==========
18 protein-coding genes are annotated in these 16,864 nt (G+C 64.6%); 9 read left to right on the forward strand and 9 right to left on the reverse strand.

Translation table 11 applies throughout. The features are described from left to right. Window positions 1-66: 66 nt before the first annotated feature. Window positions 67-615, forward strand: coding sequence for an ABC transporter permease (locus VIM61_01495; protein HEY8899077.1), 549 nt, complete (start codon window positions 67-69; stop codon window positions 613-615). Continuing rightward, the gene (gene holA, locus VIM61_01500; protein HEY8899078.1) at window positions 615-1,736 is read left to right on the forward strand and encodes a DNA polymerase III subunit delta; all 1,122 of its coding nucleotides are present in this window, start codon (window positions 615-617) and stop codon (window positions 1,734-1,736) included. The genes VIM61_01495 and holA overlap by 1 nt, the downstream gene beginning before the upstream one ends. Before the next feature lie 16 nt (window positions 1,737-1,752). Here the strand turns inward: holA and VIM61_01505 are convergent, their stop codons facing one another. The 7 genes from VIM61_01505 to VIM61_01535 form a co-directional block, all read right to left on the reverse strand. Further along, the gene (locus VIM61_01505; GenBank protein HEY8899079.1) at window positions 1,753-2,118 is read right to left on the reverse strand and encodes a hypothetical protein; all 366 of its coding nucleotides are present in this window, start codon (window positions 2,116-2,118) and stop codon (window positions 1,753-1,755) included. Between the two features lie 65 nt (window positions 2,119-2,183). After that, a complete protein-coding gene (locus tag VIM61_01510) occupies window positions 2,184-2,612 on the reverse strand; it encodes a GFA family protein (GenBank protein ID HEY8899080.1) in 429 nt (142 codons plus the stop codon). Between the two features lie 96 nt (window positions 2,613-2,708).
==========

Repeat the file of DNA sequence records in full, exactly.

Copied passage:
18 protein-coding genes are annotated in these 16,864 nt (G+C 64.6%); 9 read left to right on the forward strand and 9 right to left on the reverse strand.

Translation table 11 applies throughout. The features are described from left to right. Window positions 1-66: 66 nt before the first annotated feature. Window positions 67-615, forward strand: coding sequence for an ABC transporter permease (locus VIM61_01495; protein HEY8899077.1), 549 nt, complete (start codon window positions 67-69; stop codon window positions 613-615). Continuing rightward, the gene (gene holA, locus VIM61_01500; protein HEY8899078.1) at window positions 615-1,736 is read left to right on the forward strand and encodes a DNA polymerase III subunit delta; all 1,122 of its coding nucleotides are present in this window, start codon (window positions 615-617) and stop codon (window positions 1,734-1,736) included. The genes VIM61_01495 and holA overlap by 1 nt, the downstream gene beginning before the upstream one ends. Before the next feature lie 16 nt (window positions 1,737-1,752). Here the strand turns inward: holA and VIM61_01505 are convergent, their stop codons facing one another. The 7 genes from VIM61_01505 to VIM61_01535 form a co-directional block, all read right to left on the reverse strand. Further along, the gene (locus VIM61_01505; GenBank protein HEY8899079.1) at window positions 1,753-2,118 is read right to left on the reverse strand and encodes a hypothetical protein; all 366 of its coding nucleotides are present in this window, start codon (window positions 2,116-2,118) and stop codon (window positions 1,753-1,755) included. Between the two features lie 65 nt (window positions 2,119-2,183). After that, a complete protein-coding gene (locus tag VIM61_01510) occupies window positions 2,184-2,612 on the reverse strand; it encodes a GFA family protein (GenBank protein ID HEY8899080.1) in 429 nt (142 codons plus the stop codon). Between the two features lie 96 nt (window positions 2,613-2,708).